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Róisín Murphy

The singer has brutalist dreams of living above a car park, savours the food at Sabor and wants to paint the whole town pastel

Home is…

North London. It’s very quiet and not much changes here, year to year. I’m kind of feeling ready to move. I live with my partner, Sebastiano, and two children, Clodagh and Tadhg.

What shops do you rely on?

L’Angolo delicatessen in Kensal Rise. It’s a traditional Italian deli that does wonderful sandwiches and dishes to take home. We do a lot of shopping at B&Q as we’ve been doing quite a lot of gardening.


Where would you recommend for a first date?

The bus stop at the end of the road, as that’s where Sebi and I first kissed.

What would you do if you were Mayor for the day?

I’d paint everything in pastel colours. I’d go Memphis on the whole of London, triangles and semi-circles flying everywhere.

What’s the best meal
you’ve had?

For my birthday a couple of years ago, my manager took me to Sabor on Heddon Street. Really wonderful food. Across the road there’s a cocktail bar, below Momo, that made me cry it was so good.


Where do you go to let your hair down?

The last place was my friend’s house in east London. She’s 50, and the thing about 50-year-old Londoners is they don’t go quietly. A middle-aged rave ensued, and let me tell you we were better at raving than the kids. They went to bed and we were still going at 7 in the morning. Pre-lockdown, of course.

What was the last thing you googled?

Five of the best documentaries as chosen by Werner Herzog.

What’s the best thing a cabbie has ever said to you?

My uncle is a London cabbie and he used to get out a book of Polaroids, all the famous people in his cab — all these politicians mixed in with Terry Wogan and Cilla Black and footballers. Just a total snapshot of 1970s and 1980s London celebrities.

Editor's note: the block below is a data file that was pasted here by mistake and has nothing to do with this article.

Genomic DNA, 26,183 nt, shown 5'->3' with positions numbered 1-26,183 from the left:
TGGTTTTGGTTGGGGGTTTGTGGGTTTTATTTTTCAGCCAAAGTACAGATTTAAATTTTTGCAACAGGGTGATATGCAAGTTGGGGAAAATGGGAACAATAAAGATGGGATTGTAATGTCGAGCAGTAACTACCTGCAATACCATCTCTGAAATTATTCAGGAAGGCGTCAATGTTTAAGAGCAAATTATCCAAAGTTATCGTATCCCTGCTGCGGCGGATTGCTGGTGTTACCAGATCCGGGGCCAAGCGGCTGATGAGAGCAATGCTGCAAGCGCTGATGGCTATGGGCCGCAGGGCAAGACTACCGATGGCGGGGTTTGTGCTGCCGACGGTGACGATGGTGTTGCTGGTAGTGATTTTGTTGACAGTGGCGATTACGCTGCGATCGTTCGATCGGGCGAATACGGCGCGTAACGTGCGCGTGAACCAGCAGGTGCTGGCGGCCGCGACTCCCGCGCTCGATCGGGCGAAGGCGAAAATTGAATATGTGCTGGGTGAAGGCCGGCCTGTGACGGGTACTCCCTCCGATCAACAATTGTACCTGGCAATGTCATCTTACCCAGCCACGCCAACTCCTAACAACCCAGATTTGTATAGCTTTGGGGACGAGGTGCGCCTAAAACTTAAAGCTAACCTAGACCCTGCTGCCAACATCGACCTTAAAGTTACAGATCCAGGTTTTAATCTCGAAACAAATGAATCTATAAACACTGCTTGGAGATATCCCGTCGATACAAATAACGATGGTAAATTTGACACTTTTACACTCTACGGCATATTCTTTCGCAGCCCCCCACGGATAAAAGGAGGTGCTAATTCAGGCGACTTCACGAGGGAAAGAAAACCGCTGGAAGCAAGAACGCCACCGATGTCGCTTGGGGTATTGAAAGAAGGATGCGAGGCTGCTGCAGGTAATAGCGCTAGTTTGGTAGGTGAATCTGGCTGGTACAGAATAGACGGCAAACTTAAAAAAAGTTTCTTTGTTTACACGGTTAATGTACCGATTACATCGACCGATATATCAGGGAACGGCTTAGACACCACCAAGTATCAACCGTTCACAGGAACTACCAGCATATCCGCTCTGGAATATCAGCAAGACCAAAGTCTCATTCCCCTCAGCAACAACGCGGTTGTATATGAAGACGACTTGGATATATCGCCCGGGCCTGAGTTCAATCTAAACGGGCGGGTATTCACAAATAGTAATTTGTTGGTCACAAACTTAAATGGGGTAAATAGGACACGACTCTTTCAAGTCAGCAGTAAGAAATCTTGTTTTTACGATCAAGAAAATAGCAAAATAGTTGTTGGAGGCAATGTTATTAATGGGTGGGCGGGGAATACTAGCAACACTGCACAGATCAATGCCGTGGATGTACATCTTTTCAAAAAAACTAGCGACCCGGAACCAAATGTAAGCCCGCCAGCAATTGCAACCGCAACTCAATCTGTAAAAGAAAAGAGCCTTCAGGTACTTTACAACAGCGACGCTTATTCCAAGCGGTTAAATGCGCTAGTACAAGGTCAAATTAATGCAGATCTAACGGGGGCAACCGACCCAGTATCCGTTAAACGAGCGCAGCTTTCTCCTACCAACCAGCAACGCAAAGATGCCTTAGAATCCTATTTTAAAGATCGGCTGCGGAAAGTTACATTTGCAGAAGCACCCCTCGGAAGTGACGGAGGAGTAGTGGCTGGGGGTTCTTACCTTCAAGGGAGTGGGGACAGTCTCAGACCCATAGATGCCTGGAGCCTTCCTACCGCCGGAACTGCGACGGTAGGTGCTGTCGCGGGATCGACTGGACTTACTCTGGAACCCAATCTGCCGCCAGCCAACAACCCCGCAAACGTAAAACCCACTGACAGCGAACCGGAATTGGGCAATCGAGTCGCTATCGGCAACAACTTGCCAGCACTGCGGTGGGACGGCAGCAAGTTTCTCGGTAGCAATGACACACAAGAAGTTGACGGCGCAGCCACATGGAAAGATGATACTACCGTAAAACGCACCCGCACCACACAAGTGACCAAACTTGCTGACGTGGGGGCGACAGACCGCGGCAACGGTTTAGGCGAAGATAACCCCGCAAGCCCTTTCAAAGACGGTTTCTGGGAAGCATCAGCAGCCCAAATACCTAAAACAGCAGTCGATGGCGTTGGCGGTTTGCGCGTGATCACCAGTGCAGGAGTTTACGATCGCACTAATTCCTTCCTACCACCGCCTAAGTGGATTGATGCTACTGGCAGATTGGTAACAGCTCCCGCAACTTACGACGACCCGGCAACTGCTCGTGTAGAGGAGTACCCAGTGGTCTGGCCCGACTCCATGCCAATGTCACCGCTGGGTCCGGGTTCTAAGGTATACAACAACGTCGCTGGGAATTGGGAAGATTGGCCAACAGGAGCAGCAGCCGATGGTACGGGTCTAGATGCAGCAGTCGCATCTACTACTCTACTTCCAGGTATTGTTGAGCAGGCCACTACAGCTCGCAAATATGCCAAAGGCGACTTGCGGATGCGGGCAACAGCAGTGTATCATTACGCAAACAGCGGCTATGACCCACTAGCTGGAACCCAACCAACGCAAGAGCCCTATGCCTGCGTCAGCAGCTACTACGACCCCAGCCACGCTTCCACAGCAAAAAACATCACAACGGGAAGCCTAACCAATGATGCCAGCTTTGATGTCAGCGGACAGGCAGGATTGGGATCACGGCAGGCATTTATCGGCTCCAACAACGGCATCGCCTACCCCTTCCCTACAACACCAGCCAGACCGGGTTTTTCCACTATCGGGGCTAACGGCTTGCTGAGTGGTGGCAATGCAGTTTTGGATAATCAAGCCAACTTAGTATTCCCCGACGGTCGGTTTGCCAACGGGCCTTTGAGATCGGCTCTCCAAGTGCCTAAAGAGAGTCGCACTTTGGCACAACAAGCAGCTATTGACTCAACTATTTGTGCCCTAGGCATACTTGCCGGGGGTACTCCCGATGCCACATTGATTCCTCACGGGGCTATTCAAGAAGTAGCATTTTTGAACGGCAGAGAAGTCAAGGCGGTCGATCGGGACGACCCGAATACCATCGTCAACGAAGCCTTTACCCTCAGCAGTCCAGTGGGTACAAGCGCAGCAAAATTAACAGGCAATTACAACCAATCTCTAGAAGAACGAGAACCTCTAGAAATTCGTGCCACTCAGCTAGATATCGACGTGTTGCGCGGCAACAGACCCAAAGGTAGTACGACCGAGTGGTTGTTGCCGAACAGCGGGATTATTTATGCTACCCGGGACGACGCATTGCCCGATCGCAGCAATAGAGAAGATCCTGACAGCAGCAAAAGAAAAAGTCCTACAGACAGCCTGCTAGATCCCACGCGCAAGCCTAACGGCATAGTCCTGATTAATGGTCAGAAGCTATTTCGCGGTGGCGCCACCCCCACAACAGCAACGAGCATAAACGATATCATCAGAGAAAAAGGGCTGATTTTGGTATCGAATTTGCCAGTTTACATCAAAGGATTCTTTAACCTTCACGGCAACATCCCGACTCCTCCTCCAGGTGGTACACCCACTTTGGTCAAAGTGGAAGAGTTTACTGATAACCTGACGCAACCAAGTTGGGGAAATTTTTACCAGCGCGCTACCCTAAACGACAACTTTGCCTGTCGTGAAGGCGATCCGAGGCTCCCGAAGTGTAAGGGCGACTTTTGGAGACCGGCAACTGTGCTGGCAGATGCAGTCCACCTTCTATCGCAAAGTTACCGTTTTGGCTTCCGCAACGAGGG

Cilla Black

Where do you stay in London?

When I first came to London from Sheffield, I stayed at the shabby Hilton in Holland Park, which was a 1980s Trump-like hotel, with mirrors everywhere and a sense of transience. I ate a lot of club sandwiches.

What are you up to at the moment for work?

I just put out a livestream for Mixcloud, which I directed, concepted and poured my life into, and I’m heartbroken it’s all over! Also finishing up my next record with DJ Koze, and there will be a remix album of Róisín Machine.

If you could buy any building in London and live there, which would it be?

There’s a brutalist car park behind Debenhams, off Oxford Street, and it’s scheduled for demolition. I’d save it, put a living space in the top of it, and keep it as a car park, living out my JG Ballard dream there.

Welbeck Street car park

Who is your hero?

Mo Mowlam, who I met. She was totally compassionate and without her, the [Northern Ireland] peace talks just wouldn’t have happened.

Where would you most like to be buried in London?

I would most like to be buried in Ireland actually, not London. God bless it.

The thing you learnt during lockdown?

How resilient my children can be. Kids have been heroes in this — they keep their cool while everyone else loses their mind.

‘Róisín Machine’ is out now on BMG/Skint